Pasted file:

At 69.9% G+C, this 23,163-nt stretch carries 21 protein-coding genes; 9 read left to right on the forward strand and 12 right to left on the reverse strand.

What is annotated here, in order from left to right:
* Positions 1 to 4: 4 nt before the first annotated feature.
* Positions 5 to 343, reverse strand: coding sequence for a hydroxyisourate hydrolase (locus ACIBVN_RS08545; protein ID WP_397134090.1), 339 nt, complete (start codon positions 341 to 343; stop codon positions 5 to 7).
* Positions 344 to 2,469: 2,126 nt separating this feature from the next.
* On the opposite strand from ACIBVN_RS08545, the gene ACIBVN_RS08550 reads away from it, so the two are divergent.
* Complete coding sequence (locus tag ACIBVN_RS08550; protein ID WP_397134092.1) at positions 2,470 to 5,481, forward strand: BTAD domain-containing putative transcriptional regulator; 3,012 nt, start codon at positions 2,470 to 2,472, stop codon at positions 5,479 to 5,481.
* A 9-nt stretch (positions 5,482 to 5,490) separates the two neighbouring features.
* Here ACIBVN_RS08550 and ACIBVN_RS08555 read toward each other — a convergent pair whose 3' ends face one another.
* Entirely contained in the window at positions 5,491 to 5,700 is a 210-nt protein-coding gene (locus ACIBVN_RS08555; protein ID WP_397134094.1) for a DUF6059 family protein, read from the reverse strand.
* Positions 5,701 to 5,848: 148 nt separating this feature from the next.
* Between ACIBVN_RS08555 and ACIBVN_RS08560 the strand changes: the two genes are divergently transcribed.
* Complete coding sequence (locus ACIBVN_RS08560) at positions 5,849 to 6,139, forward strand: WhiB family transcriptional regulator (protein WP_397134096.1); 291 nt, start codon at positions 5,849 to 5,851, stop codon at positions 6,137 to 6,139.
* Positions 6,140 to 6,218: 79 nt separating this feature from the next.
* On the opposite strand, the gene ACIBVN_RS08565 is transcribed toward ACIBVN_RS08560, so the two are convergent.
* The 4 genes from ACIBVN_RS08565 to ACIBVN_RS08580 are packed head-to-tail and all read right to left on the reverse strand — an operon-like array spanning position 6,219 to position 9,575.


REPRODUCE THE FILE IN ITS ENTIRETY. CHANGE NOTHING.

At 69.9% G+C, this 23,163-nt stretch carries 21 protein-coding genes; 9 read left to right on the forward strand and 12 right to left on the reverse strand.

What is annotated here, in order from left to right:
* Positions 1 to 4: 4 nt before the first annotated feature.
* Positions 5 to 343, reverse strand: coding sequence for a hydroxyisourate hydrolase (locus ACIBVN_RS08545; protein ID WP_397134090.1), 339 nt, complete (start codon positions 341 to 343; stop codon positions 5 to 7).
* Positions 344 to 2,469: 2,126 nt separating this feature from the next.
* On the opposite strand from ACIBVN_RS08545, the gene ACIBVN_RS08550 reads away from it, so the two are divergent.
* Complete coding sequence (locus tag ACIBVN_RS08550; protein ID WP_397134092.1) at positions 2,470 to 5,481, forward strand: BTAD domain-containing putative transcriptional regulator; 3,012 nt, start codon at positions 2,470 to 2,472, stop codon at positions 5,479 to 5,481.
* A 9-nt stretch (positions 5,482 to 5,490) separates the two neighbouring features.
* Here ACIBVN_RS08550 and ACIBVN_RS08555 read toward each other — a convergent pair whose 3' ends face one another.
* Entirely contained in the window at positions 5,491 to 5,700 is a 210-nt protein-coding gene (locus ACIBVN_RS08555; protein ID WP_397134094.1) for a DUF6059 family protein, read from the reverse strand.
* Positions 5,701 to 5,848: 148 nt separating this feature from the next.
* Between ACIBVN_RS08555 and ACIBVN_RS08560 the strand changes: the two genes are divergently transcribed.
* Complete coding sequence (locus ACIBVN_RS08560) at positions 5,849 to 6,139, forward strand: WhiB family transcriptional regulator (protein WP_397134096.1); 291 nt, start codon at positions 5,849 to 5,851, stop codon at positions 6,137 to 6,139.
* Positions 6,140 to 6,218: 79 nt separating this feature from the next.
* On the opposite strand, the gene ACIBVN_RS08565 is transcribed toward ACIBVN_RS08560, so the two are convergent.
* The 4 genes from ACIBVN_RS08565 to ACIBVN_RS08580 are packed head-to-tail and all read right to left on the reverse strand — an operon-like array spanning position 6,219 to position 9,575.